By Jeff Copetas
VP of Marketing & E-Commerce
I want to tell you a little bit about working here. Around this time each year, when the leaves are almost done falling and the initial biting winds start stinging our faces, things get busy. Really busy. Really, really busy. As a result, we often find ourselves scrambling around the building trying to get all of our work done – and we all have a unified goal – to get as much stuff into our stores for the holidays so our customers can find what they are looking for. It sounds so easy, doesn’t it? Just get the product into stores. But it’s so much more than you think – and we won’t bore you with the details about how we approach such things. Just know that with 13 stores across five states, it’s not as simple as one would think. How many of these should go here? Any why? And when?
Anyway, as any retailer will tell you, the holiday is just a mad rush, starting NOW. With that said, not only do we scramble to do our own jobs here at the office, we are often called upon to help other people and other departments get their job done, too. Again, it’s an all-out push to get our stores in as good a shape as possible so you, customers, can find the right gift for your hockey player. Sometimes doing these “other jobs” is interesting and sometimes it isn’t. Sometimes it’s hard, sometimes not.
But I will tell you this much, for example: dropping a person in Marketing into the warehouse for a few hours makes you appreciate and better understand the complexities and functions of a warehouse that has to feed 13 stores. Or dropping a person in the corporate office into the shipping department for half a day opens your eyes to what works and what doesn’t. What else? How about spending the day working in one of our actual stores? We do that as well, during our annual Tent Sale.
In the end, doing other people’s jobs is beneficial in so many ways. It makes you understand your whole company better and it makes you a better employee because you can see through the eyes of what some of your co-workers see every day. How is that not beneficial for your own position? As a Marketing guy, I can stand in a store and gather some insight into the shopping customer. As a guy who runs the website, I can work in the warehouse and see the process of shipping our product, how it looks, how it’s packaged, etc, etc. Insanely helpful.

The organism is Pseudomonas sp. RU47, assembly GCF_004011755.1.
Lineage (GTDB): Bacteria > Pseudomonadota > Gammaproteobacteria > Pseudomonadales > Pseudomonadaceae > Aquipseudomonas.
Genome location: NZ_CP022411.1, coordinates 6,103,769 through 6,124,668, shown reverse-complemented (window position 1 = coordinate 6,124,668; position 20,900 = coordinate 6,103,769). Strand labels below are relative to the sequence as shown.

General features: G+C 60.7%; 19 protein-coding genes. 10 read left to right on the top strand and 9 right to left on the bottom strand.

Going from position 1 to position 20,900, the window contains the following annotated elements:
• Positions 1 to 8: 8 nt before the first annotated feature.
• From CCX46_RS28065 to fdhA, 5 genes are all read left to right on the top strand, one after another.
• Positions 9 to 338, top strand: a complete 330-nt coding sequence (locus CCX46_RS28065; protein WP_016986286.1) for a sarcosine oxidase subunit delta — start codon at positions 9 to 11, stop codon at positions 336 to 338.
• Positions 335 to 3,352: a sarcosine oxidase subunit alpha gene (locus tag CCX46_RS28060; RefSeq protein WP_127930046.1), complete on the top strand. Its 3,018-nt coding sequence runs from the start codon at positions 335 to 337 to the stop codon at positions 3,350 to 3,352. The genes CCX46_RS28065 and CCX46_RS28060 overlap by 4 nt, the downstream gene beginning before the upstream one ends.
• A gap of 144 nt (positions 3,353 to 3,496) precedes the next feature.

So yeah, sometimes the work isn’t what you want to do, but you do it. Last night almost the whole corporate staff was out in the warehouse from 5-9pm, applying pricing tags and “splitting” product into bins for our stores. Hard work, but helpful in making us better employees and teammates. A lot of us here played competitive sports, be it high school all the way up to the division 1 or pro levels. It can be a competitive workplace environment, but most often it reminds me of teammates on all the teams I played on growing up. We all have different background, different roles, different ways for which we are judged. Nobody is exempt – our CEO was right out there with us last night. He, too, helps in shipping during the holidays, in the warehouse and the stores. That means a lot.
But put it all together and you have a team. A hard-working, serious, goofy, loud or quiet set of people – all with one common goal. And that’s cool.